Practical Creativity

Notes on talk by Raph Koster at GDC 14: Practical Creativity

#Relevant resources

#What is creativity?

  • Collisions of elements typically not associated with one another
  • Crossing of contexts, moving things into new infrastructure
  • Making the familiar unfamiliar
  • ::Almost never “the creation of something truly new”.::

#Hierarchy in games

  • a unique rule construct changes presentation and content and turns into a genre
  • vast majority of work is done within genres, with simple variants at best
  • creating of new games is vanishingly rare in videogames - tabletop on the other hand, does it frequently

#Atomization and abstraction

  • Look for core small bits - Games are made of smaller games
  • Break down and compartmentalise the game - Treat each input as a game, each subsystem as a game - Once you think modularly, you can replace modules at will
  • Build your mechanics library - Going back to simple games (80s classics, mobile, etc) is the best way
  • Distance yourself from the core problem - Find ways to reframe your simulation problem in fresh language
  • learn to see things abstractedly: distill the aesthetics into actual small mechanics

#Context replacement

  • creativity isn’t about ex nihilo creation
  • it’s about moving known bricks around and connecting them in unexpected ways - remember, if games are made of games, even the tiny thing is a possible brick
  • ::the biggest tool for doing this is pushing your known brick dramatically out of context:: - example: a dice is always thought of as a probability device, but it can be: a token with hit points, countdown device, indicator of state, indicator of max value, brick you build with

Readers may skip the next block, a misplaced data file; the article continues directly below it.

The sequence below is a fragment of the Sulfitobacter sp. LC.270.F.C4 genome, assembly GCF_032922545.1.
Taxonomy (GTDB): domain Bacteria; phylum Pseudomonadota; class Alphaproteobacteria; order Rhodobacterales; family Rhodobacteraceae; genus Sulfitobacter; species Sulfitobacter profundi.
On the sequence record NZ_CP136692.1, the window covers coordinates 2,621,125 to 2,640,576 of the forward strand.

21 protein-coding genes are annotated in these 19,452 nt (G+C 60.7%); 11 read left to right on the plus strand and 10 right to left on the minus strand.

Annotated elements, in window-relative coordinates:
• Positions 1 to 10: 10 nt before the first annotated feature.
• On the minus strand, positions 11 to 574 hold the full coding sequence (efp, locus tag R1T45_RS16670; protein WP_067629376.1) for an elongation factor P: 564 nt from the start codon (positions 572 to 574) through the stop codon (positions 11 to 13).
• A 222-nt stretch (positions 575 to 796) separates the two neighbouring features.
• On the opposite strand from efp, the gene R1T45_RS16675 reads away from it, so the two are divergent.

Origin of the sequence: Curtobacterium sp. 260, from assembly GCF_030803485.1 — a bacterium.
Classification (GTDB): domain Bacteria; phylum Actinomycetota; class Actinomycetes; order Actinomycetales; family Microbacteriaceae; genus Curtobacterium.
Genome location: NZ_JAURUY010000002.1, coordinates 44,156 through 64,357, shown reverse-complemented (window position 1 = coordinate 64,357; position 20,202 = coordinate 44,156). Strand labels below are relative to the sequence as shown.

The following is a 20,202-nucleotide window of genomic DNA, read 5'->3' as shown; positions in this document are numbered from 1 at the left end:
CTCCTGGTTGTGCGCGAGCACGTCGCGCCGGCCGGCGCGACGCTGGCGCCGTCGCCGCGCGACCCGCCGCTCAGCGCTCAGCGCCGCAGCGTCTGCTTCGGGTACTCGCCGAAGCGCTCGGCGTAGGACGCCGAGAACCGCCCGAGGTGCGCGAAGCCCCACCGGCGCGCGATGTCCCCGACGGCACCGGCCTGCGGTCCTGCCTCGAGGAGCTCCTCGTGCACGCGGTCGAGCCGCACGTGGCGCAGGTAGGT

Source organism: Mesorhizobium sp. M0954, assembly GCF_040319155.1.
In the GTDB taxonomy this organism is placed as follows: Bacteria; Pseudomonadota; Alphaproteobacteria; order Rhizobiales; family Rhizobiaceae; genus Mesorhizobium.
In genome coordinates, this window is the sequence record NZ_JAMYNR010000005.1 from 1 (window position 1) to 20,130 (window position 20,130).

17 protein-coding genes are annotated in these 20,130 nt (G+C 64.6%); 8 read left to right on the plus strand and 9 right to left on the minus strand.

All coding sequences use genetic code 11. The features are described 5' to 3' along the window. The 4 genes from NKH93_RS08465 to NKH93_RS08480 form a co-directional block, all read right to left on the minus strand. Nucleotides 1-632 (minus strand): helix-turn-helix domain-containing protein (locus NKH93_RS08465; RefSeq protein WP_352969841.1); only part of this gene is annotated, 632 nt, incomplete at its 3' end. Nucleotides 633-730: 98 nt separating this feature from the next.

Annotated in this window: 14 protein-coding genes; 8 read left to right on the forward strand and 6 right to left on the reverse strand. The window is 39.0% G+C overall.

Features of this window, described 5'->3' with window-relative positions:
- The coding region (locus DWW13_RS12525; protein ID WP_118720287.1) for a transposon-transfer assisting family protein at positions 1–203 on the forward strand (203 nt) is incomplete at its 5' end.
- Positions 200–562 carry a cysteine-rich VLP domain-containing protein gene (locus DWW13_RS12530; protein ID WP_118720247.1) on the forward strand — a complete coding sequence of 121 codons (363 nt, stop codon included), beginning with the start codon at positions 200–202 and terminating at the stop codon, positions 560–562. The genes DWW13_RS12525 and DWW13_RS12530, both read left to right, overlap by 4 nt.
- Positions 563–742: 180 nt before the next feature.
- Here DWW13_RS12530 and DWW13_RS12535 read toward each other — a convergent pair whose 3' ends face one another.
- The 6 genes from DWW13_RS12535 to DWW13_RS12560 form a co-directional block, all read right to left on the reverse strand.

#Add a statistic

  • simplest means of innovation
  • new stat implies a new rule, which means at minimum you’ve created a new variant
  • time to complete: possible time attack mode
  • number of moves: possible efficiency subgame
  • attack strength rating: possible divergent strategies
  • each time you add a stat, try removing an existing one

#Work in the materials

  • the tools of game systems are math relationships
  • think analog, not digital
  • working analog for digital concepts forces context switching
  • “could I stick a hex-grid under an FPS?”
  • make things that are known very well unfamiliar to you again

#Force constraints

  • specific types of pieces prompt a mechanic
  • doing level design? Try abstracting your level into a graph
  • give yourself an impossible limit and you’ll start inventing new mechanics

#Add a verb or a goal

  • take a platfromer, add “fast” — you get speedruns
  • the most interesting gameplay comes when the player’s goals are somehow contradictory

#Change input mappings

  • swap an analog input for a binary one
  • swap simple input for a complex one
  • swap an instant action for a timed one